It’s what? Day nine? I was kind of running out of ideas when I went, hey, idea. That’ll do.
Idea showed up in the late fourteenth century meaning an archetype or a concept from the mind of god. It comes from the classical Latin idea, which means idea (if that makes sense). Unsurprisingly, Latin took it from the Greek idea (oh, man, the spellings in this one are killing me), which, all together now, means idea. It comes from the word idein, which in turn comes from the Proto Indo European wid-es-ya- and weid-, to see, and the origin word for vision. I guess because you see an idea in your head, it comes from the word for seeing.
It makes sense again, even the part about seeing an idea in your head. After reading your blog through 2 AtoZs, this makes me suspicious ;)ReplyDelete
Tasha's Thinkings | Wittegen Press | FB3X (AC)
That the spelling didn't change is pretty amazing.ReplyDelete
Ideas can come to us in visions.ReplyDelete
Yeah, I don't know how you got through all those complicated spellings there. :)ReplyDelete
But it is cool how the spelling didn't change.
And the vision/idea relationship certainly makes sense to me!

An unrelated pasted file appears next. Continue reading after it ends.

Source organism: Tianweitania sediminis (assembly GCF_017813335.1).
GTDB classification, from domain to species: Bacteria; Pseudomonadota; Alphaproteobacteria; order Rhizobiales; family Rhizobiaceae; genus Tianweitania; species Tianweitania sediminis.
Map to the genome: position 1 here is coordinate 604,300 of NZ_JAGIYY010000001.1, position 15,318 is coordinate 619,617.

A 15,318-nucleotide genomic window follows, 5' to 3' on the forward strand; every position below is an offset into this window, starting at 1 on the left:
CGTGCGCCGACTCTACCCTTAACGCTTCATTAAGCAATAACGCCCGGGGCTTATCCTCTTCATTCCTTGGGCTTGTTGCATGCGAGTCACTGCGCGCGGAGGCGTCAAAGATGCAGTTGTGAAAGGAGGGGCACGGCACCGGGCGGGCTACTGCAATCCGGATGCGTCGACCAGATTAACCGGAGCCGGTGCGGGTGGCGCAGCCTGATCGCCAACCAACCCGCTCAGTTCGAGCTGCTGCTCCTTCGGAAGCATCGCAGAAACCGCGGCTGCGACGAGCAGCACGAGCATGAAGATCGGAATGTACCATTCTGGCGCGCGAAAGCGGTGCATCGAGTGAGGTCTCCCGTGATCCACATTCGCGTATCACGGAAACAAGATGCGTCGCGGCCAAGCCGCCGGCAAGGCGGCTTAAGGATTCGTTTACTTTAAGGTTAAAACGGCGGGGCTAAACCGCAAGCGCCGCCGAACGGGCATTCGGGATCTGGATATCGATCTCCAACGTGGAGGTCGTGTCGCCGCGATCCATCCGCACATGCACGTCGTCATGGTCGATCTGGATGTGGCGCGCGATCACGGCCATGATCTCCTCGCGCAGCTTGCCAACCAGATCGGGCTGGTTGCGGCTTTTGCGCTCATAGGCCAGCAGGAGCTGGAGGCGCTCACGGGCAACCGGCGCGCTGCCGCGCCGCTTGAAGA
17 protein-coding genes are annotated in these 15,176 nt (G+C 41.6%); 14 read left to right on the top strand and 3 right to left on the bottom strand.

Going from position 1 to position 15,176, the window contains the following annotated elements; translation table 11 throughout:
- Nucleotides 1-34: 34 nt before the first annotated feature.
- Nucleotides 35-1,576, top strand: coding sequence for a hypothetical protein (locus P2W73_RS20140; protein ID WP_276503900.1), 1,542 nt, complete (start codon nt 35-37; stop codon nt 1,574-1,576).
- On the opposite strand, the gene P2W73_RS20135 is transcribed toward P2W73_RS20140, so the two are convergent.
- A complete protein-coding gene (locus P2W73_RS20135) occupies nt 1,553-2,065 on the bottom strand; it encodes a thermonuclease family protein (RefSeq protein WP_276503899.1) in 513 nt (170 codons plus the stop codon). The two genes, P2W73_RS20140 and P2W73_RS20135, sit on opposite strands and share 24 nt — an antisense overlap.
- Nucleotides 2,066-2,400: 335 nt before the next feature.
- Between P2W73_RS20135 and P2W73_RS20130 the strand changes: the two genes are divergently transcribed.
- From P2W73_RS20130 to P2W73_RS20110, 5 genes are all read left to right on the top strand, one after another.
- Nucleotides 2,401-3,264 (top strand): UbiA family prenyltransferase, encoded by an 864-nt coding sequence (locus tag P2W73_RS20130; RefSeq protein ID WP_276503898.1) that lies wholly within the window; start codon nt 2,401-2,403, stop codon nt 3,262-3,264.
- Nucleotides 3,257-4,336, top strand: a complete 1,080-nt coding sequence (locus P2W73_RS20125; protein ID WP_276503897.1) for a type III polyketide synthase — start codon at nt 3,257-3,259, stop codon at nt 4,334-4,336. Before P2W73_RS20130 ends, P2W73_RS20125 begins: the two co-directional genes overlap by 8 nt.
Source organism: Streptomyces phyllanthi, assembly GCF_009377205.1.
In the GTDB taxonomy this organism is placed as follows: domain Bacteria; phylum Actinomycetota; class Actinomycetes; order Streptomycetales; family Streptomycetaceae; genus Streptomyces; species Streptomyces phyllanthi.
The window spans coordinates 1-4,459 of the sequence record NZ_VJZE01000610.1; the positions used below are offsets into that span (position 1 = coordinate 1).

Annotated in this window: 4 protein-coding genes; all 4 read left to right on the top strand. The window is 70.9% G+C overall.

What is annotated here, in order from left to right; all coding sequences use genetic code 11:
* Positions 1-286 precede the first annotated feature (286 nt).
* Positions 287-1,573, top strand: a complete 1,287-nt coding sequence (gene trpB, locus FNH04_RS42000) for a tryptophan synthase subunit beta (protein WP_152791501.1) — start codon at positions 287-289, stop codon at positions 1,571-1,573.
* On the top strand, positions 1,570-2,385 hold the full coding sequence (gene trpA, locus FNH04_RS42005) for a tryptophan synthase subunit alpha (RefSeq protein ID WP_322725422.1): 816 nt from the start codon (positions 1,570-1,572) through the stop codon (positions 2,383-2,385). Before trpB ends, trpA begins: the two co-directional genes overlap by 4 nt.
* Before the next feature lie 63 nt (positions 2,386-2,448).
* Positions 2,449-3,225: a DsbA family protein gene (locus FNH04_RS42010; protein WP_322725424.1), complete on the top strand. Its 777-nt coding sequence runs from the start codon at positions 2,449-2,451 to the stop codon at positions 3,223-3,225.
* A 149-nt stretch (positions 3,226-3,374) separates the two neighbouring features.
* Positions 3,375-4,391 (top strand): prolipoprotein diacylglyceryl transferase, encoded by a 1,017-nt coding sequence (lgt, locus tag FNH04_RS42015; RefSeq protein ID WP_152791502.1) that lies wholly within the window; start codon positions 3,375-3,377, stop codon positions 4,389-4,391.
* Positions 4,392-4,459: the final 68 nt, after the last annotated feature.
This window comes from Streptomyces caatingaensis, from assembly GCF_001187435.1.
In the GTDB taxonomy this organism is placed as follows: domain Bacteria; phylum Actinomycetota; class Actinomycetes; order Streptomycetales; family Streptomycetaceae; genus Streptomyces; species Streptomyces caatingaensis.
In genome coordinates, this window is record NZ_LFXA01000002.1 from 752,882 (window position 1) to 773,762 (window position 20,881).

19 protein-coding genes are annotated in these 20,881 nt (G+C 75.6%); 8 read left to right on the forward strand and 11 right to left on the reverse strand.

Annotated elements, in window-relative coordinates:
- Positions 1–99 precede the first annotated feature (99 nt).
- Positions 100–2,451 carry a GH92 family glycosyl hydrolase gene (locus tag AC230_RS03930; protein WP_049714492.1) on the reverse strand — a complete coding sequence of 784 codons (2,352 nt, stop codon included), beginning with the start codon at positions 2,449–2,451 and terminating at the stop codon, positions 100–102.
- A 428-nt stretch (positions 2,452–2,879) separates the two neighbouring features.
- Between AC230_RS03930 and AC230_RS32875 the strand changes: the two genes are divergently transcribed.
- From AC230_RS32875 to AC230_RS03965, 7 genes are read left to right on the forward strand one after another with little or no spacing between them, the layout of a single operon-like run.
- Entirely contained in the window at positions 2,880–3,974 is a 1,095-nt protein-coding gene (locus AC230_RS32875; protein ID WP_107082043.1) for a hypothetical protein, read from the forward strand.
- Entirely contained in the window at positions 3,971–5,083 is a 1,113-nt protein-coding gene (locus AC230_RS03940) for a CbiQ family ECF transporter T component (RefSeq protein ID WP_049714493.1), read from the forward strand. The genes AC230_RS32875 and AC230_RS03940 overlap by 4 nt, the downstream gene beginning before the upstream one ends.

I love that - especially the reference to God. Super idea of a post :)ReplyDelete
So, let me be clear, idea means idea? ;)ReplyDelete
~Ninja Minion Patricia Lynne aka Patricia Josephine~
Patricia Lynne, Indie Author
That does make sense.ReplyDelete
And tell me exactly why we still think that ideas come from some outside source. How many thousands of years has it been, and people are still waiting around for the universe to give them a vision.ReplyDelete
That one made sense. I guess the word worked so well everyone thought it was a good idea not to change it.ReplyDelete
I don't think every idea is something I see. I have ideas that I just hear as a voice in my head.ReplyDelete
I may have to steal widesya for a character name. I like the thought that idea came from the gods. Something fitting about that, I think.ReplyDelete
It's nice to see a Latin in common use.ReplyDelete